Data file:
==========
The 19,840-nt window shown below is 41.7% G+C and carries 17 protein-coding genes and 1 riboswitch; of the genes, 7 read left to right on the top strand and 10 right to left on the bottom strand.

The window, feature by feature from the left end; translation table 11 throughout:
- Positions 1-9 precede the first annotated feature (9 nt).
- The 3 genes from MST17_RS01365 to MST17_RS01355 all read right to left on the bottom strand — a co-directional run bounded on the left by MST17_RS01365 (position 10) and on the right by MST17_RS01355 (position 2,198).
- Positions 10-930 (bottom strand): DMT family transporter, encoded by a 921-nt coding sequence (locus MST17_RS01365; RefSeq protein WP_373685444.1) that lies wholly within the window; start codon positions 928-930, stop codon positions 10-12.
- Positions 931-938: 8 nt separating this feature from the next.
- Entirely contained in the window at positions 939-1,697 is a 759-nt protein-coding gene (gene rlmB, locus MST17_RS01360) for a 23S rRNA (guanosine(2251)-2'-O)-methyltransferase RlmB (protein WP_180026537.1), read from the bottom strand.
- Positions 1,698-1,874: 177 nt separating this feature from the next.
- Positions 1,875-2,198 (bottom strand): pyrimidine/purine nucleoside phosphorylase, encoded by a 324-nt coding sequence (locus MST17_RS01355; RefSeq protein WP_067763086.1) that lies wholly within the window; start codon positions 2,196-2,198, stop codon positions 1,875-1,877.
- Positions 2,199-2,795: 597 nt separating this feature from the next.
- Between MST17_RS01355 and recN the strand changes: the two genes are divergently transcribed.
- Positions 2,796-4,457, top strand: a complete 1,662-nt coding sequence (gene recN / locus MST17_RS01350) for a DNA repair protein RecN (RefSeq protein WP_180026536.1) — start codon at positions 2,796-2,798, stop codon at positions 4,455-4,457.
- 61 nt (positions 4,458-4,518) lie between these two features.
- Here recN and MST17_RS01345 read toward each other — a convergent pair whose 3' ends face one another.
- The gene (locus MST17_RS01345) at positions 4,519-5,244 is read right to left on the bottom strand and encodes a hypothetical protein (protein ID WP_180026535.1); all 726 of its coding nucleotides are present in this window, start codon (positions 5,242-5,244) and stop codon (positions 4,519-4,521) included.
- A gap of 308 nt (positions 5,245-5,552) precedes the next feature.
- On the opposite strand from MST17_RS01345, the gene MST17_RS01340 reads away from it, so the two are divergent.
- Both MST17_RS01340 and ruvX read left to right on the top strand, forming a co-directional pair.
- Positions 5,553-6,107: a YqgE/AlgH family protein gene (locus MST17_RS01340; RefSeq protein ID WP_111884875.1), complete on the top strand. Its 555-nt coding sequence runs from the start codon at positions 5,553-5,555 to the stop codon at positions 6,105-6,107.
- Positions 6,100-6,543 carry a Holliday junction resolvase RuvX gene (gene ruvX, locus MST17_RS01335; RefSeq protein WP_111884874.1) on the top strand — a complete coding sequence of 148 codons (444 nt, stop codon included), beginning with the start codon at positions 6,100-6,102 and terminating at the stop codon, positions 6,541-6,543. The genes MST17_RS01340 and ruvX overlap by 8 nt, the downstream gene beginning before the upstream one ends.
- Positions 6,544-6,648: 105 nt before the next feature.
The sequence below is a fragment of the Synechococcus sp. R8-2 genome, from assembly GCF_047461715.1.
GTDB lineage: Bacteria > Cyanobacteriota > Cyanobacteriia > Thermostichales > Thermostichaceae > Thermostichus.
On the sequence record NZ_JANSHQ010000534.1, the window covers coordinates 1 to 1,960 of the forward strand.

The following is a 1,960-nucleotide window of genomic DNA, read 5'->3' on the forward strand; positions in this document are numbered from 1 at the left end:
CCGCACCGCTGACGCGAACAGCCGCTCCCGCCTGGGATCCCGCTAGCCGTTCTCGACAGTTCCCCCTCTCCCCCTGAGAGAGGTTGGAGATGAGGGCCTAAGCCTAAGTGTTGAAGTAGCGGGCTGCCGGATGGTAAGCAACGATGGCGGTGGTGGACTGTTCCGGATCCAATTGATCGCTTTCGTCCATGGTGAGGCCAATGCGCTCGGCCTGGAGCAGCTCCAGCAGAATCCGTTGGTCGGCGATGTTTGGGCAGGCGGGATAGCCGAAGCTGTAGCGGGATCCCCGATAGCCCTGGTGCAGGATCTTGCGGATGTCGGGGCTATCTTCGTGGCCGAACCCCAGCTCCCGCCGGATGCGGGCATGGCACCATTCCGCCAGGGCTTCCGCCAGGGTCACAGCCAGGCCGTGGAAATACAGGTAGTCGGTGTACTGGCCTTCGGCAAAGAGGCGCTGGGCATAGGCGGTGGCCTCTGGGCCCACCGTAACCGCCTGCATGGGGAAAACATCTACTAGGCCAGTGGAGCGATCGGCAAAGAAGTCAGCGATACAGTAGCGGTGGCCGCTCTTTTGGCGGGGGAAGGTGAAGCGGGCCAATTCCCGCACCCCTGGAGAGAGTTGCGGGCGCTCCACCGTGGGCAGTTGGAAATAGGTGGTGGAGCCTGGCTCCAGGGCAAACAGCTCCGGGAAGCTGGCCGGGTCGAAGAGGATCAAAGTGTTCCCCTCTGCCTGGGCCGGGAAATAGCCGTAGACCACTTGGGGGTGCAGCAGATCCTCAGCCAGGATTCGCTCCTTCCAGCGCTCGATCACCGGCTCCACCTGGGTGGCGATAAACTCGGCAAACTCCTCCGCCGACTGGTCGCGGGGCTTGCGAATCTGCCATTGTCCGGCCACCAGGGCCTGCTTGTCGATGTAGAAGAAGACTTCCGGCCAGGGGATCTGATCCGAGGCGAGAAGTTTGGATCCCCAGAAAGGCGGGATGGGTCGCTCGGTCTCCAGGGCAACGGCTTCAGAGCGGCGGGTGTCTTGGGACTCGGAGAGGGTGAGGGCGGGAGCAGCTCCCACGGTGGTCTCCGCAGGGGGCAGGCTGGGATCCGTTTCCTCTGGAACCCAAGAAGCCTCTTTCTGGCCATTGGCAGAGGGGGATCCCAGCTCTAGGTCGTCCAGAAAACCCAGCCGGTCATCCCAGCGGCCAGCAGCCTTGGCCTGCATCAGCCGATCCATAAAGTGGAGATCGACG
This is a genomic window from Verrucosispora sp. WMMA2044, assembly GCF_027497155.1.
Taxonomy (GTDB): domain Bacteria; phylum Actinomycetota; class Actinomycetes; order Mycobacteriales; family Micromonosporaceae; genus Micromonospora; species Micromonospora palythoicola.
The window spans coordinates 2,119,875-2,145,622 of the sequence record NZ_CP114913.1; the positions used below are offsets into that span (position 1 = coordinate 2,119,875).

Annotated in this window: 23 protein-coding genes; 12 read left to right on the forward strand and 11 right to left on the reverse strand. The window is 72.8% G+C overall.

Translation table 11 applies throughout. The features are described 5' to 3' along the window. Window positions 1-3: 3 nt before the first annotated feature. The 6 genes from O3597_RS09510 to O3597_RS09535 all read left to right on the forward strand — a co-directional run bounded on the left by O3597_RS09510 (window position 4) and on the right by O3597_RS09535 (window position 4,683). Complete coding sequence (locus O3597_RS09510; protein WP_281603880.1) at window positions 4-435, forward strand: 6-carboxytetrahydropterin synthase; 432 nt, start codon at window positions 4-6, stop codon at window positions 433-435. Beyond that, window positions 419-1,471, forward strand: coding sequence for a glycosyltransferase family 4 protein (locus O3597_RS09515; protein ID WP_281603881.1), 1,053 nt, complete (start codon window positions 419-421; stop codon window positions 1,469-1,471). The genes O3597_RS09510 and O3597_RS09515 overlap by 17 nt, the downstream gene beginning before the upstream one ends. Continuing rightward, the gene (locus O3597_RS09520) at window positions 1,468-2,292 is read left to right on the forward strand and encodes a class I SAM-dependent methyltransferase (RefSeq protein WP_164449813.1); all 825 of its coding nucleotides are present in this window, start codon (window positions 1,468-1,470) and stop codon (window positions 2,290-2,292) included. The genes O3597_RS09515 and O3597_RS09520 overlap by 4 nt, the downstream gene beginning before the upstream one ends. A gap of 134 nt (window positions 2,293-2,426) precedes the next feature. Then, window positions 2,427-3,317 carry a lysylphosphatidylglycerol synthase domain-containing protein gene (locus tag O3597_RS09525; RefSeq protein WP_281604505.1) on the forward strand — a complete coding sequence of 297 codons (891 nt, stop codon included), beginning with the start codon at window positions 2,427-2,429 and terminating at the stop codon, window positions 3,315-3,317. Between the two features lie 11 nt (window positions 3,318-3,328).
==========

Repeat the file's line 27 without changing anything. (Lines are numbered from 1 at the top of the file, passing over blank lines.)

This is a genomic window from Verrucosispora sp. WMMA2044, assembly GCF_027497155.1.